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SURFACE ROUGHNESS AND COATING THICKNESS MEASUREMENT   

Fig. 1 Reflectance spectra (700nm -1700nm) of a  5um polymer film for different surface roughnesses (simulation). There is  characteristic, for light scattering,  accelerated degradation (of intensity and interference) at shorter wavelengths

Fig. 2 Metal surface with 0.5um RMS roughness     ( reticle diameter is 20um). There is significant roughness  on a 20um scale but smooth areas are visible on a < 5um scale

 

       Film thickness measurement on rough surfaces is, typically, challenging because of light-scattering. In fact, surface roughness and thickness nonuniformity are the  two main factors that can degrade thickness measurement capability of spectroscopic reflectance based systems. Yet, these properties  are commonly present in many real-life cases,like coatings on metals. MProbe MSP offers a solution to overcome this limitation and to measure even the most challenging applications. 

         The key to the solution is the fact that both surface roughness and thickness nonuniformity are dependent on the measurement area. By reducing the measurement spot size one can reduce  effective roughness and thickness nonuniformity (observed within this spot). 

SURFACE ROUGHNESS

         Surface roughness causes increased light-scattering. This leads to decreased specular reflectivity and degradation of interference. The light scattering is more pronouced at a shorter weavelengths. For this reason, long Visible and Near-infrared (NIR) wavelength range (700-1700nm) is better suited for appication with surface roughness.  Simulation of the effect of surface roughness on reflectance spectra (Fig.1) shows that interference pattern is significantly degraded for RMS> 100nm. And it becomes challenging to measure thickness in these conditions.                                             

  Rough surface exhibits peaks and smooth areas on the microscopic level (Fig. 2). It is clear that there is significant roughness on 20um scale but, there are smooth areas on a < 5um scale. So, it should be possible to select a small enough measurement spot to reduce the roughness effect. Indeed, results on Fig.3, 4 shows that using 2um measurement spot surface roughness effect can be practically eliminated and coating thickness can be  reliably measured. Roughness topology is also leading to variation of  the coating thickness on microscopic level - a potential source of measurement degradation(as we will review below). But the small spot size helps to reduce this as well. The smallest possible measurement spot size does not always gives best results. The spot size needs to be optimized based on the particular application.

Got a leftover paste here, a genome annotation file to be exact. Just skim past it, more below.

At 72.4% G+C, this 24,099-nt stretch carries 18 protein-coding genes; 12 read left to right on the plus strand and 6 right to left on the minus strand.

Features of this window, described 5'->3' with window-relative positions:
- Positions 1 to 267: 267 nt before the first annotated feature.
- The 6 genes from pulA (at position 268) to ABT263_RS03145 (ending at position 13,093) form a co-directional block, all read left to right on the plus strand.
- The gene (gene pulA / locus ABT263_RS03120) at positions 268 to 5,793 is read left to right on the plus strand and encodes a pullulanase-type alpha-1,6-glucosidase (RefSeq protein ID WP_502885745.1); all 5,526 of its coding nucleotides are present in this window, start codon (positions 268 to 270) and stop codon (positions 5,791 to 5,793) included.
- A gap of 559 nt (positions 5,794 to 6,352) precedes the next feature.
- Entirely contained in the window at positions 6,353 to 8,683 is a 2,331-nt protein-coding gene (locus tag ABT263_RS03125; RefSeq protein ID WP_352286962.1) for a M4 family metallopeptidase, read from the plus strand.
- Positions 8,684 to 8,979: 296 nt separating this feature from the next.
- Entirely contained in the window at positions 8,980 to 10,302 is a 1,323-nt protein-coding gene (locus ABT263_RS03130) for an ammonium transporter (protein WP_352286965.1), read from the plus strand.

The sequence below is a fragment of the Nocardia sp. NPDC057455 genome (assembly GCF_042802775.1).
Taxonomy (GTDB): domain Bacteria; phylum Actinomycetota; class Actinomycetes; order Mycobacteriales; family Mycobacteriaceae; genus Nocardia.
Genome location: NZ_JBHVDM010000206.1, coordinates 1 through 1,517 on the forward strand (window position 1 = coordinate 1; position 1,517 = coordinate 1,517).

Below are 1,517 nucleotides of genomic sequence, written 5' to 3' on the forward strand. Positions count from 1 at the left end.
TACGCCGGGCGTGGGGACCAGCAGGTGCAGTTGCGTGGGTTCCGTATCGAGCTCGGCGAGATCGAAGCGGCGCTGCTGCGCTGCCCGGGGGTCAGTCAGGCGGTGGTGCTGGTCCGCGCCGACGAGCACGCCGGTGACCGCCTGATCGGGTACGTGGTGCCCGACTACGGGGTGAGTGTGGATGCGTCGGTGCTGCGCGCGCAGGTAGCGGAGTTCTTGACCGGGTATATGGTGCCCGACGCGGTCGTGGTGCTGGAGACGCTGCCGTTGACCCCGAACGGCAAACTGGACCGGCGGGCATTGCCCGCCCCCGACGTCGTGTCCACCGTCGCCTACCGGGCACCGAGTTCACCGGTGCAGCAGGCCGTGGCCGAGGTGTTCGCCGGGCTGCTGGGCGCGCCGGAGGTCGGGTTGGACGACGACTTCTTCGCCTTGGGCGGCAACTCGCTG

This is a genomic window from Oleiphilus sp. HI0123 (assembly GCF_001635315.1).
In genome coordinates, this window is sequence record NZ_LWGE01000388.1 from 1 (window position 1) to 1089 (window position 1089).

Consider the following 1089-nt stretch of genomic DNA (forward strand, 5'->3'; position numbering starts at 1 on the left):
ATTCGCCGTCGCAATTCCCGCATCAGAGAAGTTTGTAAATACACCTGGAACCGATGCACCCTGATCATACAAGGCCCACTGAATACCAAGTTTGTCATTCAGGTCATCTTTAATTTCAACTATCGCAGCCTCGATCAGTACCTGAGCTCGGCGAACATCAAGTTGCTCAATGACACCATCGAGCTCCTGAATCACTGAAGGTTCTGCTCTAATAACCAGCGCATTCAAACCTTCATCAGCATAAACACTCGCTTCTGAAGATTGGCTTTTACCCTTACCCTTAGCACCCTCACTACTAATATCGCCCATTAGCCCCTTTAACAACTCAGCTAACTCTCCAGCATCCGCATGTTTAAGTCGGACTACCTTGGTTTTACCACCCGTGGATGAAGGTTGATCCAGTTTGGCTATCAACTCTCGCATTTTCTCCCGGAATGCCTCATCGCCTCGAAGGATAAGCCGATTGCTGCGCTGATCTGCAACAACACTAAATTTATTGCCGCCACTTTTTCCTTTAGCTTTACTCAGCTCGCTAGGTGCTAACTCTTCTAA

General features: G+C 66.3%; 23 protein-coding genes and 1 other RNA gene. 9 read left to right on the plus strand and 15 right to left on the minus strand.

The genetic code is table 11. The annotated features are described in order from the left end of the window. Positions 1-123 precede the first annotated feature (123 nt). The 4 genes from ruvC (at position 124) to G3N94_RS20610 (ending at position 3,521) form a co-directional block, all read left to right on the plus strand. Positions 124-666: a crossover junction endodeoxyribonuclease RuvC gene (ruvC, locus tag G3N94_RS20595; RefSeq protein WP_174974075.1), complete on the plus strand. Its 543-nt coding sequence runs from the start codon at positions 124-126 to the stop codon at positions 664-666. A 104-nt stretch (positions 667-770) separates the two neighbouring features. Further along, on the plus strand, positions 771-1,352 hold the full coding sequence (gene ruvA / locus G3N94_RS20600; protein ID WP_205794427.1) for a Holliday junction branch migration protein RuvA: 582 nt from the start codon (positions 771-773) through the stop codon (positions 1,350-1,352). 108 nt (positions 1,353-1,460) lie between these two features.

Fig.3 Measurement reflectance spectrum 700 -1100nm              (sample Fig. 2) using 2um measurement spot. Pronounced interference fringes are clearly visible

Fig. 4  Measurement results (data Fig. 3). The peak indicates the coating thickness. It is strong and pronounced, showing excellent selectivity (absence of other thicknesses)

Fig. 5  Different thickness areas within the measurement spot 

Fig. 6 Transformation of measurement signals (convolution and deconvolution) from different thickness area, during the measurement process

THICKNESS NONUNIFORMITY

Coating thickness nonuniformity (within the measurement spot) causes the reflectance spectra similar to a multilayer filmstack. If the thickness variation is large enough – the light phase (and interference) will be scrambled and thickness measurement would not be possible. An example of a spot size covering two area S1, S2 with different thicknesses T1,T2 is shown on Fig. 5. 

When reflectances from area S1, S2 reach photodetector – reflectances are combined and converted to intensity (reflectances as vectors/ complex numbers). This process is called convolution. The optical phase is not lost – it is converted to the signal amplitude. During data analysis the signal is decomposed (using FFT) and thicknesses are extracted. Reflectance transformation during the measurement is illustrated on Fig. 6. The optical phase is never averaged and if the light beam has several areas with different phases – they  will be convoluted and de-convoluted independently.

As a result if the thickness is changing randomly (or continuously) within the measurement spot – it would create a continium of thicknesses after deconvolution. As a result, it would be impossible to determine the coating thickness.

By reducing the measurement spot size – we reduce the thickness variation and make thickness measurement possible.

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